When we visited Loch Leven we saw another example of a successful restoration project, however, here the reduction of nutrient inputs into the stream to improve water quality and reduce algal blooms took decades to achieve. Phosphorus from human waste water has been drastically removed in the catchment, both from a waster water treatment plan, but also through an ingenious 125% rule by the council which meant that new developments had to ensure that they offset the phosphorous they output and more, for example by replacing an old septic tank system on somebody else’s property. Although these efforts took a while to show an effect, partly due to legacy phosphorus in the loch’s sediments, the loch’s biodiversity is now recovering with algal blooms being much less prevalent and in increase in bird and plant numbers, with some species of plant returning to the loch for the first time after over a hundred years. An increase in plants and zooplankton has in turn increased fish numbers in the loch, which is world renowned for its brown trout. This has brought back anglers, and increased recreation around the loch, boosting the local economy.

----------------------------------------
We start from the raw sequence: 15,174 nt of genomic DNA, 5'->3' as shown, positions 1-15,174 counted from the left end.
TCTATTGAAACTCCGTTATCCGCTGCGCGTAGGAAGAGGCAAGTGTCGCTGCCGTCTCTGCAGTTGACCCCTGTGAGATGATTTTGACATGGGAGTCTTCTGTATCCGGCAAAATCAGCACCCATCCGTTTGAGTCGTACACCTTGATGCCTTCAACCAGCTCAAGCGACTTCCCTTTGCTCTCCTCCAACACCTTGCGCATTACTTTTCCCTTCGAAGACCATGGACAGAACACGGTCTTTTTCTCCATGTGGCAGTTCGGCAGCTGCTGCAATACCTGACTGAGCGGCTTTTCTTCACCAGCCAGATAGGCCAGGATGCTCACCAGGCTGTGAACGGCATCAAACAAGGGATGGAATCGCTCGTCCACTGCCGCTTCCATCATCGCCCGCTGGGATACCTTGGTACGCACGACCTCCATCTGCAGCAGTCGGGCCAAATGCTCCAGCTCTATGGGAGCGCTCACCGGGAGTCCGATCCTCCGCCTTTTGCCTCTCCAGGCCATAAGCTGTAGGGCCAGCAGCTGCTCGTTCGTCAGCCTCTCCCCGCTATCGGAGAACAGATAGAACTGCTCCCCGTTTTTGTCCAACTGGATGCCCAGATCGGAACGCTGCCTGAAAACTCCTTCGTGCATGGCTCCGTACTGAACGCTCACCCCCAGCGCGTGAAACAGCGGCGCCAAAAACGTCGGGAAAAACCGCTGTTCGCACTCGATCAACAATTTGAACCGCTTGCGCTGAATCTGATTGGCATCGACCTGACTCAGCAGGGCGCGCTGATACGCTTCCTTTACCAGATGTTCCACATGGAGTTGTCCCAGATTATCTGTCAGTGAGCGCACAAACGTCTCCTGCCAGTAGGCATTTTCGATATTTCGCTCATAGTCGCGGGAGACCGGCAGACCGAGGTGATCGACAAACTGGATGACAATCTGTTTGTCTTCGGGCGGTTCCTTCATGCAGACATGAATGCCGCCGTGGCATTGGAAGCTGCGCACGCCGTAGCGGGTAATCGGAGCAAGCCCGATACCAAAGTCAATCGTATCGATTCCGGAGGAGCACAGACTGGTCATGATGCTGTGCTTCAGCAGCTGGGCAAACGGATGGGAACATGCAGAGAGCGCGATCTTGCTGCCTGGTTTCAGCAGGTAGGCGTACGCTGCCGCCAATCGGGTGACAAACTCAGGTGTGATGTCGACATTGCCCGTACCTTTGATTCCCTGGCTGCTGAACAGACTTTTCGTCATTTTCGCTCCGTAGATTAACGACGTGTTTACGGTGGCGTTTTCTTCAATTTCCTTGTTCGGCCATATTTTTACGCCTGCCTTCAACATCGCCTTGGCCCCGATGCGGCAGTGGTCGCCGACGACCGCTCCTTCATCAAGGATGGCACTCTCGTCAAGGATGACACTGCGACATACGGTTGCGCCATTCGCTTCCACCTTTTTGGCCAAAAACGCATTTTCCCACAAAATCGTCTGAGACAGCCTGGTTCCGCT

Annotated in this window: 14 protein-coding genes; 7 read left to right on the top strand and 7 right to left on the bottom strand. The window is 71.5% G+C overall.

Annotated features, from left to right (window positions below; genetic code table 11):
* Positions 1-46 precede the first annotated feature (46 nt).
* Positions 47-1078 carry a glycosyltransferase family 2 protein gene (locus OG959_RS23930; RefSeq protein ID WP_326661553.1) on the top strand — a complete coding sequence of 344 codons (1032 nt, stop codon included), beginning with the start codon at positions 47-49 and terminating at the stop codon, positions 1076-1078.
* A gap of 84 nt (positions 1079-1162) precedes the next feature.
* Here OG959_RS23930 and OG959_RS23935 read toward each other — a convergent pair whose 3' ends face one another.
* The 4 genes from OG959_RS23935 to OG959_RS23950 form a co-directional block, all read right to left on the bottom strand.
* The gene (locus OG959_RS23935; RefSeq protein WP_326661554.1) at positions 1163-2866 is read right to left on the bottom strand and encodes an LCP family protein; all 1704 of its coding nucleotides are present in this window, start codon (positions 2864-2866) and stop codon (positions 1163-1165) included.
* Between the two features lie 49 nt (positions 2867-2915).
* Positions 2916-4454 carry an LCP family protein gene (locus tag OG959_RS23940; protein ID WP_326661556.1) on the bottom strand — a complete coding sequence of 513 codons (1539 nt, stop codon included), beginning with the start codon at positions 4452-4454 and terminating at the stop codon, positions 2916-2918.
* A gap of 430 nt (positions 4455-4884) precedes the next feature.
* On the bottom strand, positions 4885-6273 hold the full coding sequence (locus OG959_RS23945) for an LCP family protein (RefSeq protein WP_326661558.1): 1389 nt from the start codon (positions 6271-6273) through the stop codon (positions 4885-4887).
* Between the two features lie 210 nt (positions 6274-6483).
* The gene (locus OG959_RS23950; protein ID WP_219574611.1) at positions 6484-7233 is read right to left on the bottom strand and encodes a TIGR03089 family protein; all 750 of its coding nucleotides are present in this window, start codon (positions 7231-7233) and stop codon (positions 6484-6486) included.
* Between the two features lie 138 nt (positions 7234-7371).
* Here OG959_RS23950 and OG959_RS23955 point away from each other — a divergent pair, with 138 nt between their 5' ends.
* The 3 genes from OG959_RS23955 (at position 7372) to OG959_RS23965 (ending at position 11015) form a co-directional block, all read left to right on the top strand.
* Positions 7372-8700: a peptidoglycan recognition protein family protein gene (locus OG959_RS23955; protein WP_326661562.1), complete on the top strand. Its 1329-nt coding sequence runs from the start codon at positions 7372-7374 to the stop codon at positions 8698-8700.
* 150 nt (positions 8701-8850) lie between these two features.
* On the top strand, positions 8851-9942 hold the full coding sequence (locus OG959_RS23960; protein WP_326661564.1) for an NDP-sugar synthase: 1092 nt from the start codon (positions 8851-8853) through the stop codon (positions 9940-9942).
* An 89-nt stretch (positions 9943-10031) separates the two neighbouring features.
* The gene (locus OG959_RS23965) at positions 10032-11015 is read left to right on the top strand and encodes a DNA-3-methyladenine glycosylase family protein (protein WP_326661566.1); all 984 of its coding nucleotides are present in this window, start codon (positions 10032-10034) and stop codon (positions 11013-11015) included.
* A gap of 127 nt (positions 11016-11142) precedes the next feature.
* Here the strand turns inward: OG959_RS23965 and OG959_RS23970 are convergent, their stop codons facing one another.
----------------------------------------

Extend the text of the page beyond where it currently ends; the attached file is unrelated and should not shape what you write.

Reflecting on the summer school it is apparent that water has economic, social and environmental value. Scotland’s water resources can maximised through appropriate management and above we have states the case for both hard engineering solutions and softer catchment management approaches. No one approach to water management can provide all the social and ecosystem service value required to nourish Scotland and supports its economic and natural ecosystems. A Hydro Nation must be like the people that inhabit it – diverse!